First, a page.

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Throughout his writings Veblen emphasized the ways in which habits of thought are an outcome of habits of life and stressed the dependence of thought styles on the organization of the community. "The scheme of thought or of knowledge," he wrote, "is in good part a reverberation of the schemes of life."
In his anthropological writings, Veblen makes a sharp distinction between peaceable agricultural communities in the age of savagery and the predatory life of pastoral people. He relates their different life-styles to characteristically different religious orientations. In agricultural societies one is likely to find a polytheistic theology as a replica of the various powers of nature. "The relation of the deities to mankind is likely to be that of consanguinity, and as if to emphasize the peaceable noncoercive character of the divine order of things, the deities are in the main very apt to be females. The matter of interests dealt with in the cosmological theories are chiefly matters of the livelihood of the people." By contrast, predatory cultures, with their more centralized authority-structures and their warrior chiefs, will tend to have monotheistic religious systems, and there will be an emphasis on the arbitrary schemes of divine government. "Such a people will adopt male deities, in the main, and will impute to them a coercive, imperious, arbitrary animus and a degree of princely dignity."
Veblen distinguishes between earlier stages of human evolution, when whole communities exhibited characteristic habits of thoughts, and later stages, when human societies have differentiated into distinct strata, with distinct occupational roles emerging. Here different habits of thought exist side by side and are associated with location in the class and occupational structure. "The pecuniary employments call into action chiefly [the invidious] aptitudes and propensities, and act selectively to conserve them in the population. The industrial employments, on the other hand, chiefly exercise the [noninvidious or economical attitudes], and act to conserve them.'' Pecuniary employments foster magical beliefs in luck; the industrial arts foster rationality.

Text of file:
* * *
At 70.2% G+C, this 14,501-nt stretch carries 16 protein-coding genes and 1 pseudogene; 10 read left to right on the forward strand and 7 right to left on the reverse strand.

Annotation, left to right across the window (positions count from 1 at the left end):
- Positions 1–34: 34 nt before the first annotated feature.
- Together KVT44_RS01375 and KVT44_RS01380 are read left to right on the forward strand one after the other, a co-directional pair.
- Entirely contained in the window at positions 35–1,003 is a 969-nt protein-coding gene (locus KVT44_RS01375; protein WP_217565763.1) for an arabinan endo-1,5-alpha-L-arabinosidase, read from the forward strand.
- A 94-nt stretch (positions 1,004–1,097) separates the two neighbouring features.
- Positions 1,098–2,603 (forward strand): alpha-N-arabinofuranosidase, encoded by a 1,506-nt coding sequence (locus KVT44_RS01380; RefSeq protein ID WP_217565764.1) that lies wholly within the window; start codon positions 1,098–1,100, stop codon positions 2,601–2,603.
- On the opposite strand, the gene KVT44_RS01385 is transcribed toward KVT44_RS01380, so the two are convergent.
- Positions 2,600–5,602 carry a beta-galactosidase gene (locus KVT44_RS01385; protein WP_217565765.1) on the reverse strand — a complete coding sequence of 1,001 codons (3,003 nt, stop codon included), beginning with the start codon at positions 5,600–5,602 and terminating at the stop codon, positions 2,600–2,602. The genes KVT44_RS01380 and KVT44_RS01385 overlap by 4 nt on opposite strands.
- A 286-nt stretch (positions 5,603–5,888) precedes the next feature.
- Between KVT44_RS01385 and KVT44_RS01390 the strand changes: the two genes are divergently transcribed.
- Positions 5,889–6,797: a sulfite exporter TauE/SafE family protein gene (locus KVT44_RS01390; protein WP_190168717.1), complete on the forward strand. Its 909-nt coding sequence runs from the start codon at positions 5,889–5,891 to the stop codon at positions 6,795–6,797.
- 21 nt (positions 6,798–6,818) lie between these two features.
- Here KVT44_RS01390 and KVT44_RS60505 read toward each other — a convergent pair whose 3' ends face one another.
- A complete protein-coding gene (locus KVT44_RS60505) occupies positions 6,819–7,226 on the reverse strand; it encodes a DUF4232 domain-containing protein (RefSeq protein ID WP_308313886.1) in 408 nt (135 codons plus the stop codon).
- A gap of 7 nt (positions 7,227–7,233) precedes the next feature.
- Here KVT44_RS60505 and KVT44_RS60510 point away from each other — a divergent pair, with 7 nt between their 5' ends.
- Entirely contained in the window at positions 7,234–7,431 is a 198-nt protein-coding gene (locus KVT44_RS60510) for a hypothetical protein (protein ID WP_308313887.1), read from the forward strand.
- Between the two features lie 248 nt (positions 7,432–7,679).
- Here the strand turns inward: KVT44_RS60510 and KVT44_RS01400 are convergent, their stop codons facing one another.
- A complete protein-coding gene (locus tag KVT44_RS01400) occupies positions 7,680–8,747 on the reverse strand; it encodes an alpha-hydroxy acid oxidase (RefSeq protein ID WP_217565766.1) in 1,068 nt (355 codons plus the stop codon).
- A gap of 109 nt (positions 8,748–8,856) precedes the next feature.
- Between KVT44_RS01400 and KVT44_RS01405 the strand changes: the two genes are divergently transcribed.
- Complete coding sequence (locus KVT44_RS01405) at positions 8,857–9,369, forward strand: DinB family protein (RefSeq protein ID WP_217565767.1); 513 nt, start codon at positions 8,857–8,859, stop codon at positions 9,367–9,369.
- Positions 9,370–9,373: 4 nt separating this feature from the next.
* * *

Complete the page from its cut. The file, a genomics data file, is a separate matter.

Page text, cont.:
Veblen argues that habits of thought, which arise in tune with a man's position in the social and occupational order, find their reflection in types of knowledge as well as in behavior. "The scheme of life which men perforce adopt under the exigencies of an industrial situation shapes their habit of thought on the side of their behavior.... Each individual is but a single complex of habits of thought, and the same psychical mechanism that expresses itself in one direction as conduct expresses itself in another direction as knowledge."
These are, of course, fairly general statements, and Veblen never attempted to verify them in a systematic manner. Yet throughout his work he provides telling illustrations. For example, Veblen had a very keen eye for instances of maladaptation - of dysfunctions as the modern sociologist would call them - that arise from a lack of congruity between habits of thought and occupational or technological settings. His notion of "trained incapacity" indicates one such instance of maladaptation. This applies to a person who has been so thoroughly trained for one occupational setting that he finds it impossible to operate effectively in a different situation; the very effectiveness of his training in the past leads to inappropriate behavior in the present.
Veblen not only stressed how habits of thought arise from social and occupational placement, but he also advanced a theory of the social determinants of cognitive interests. He accounted for the tendency of the leisure class to be drawn to classical studies, law, and politics, rather than to the natural sciences because of the pragmatic interests of its members. "The interest with which [a] discipline is approached is therefore not commonly the intellectual or cognitive interest simply. It is largely the practical interest of the exigencies of that relation of mastery in which the members of the class are placed." For Veblen, science and scientific attitudes are rooted in material exigencies; only those members of the community who are engaged in the industrial arts are in tune with such exigencies and hence are drawn to the study of the sciences.
These examples suggest that Veblen was already engaged in an analysis of what are in effect the latent functions of a wide range of types of conduct and habits of thought. Robert K. Merton drew upon Veblen as well as on a long line of previous theorists when he formulated the notions of latent and manifest functions. Merton also pointed out that Veblen's gift for seeing paradoxical, ironic, and satiric aspects of social life predisposed him to pay attention to latent functions.
Coser, 1977: pp. 270-271.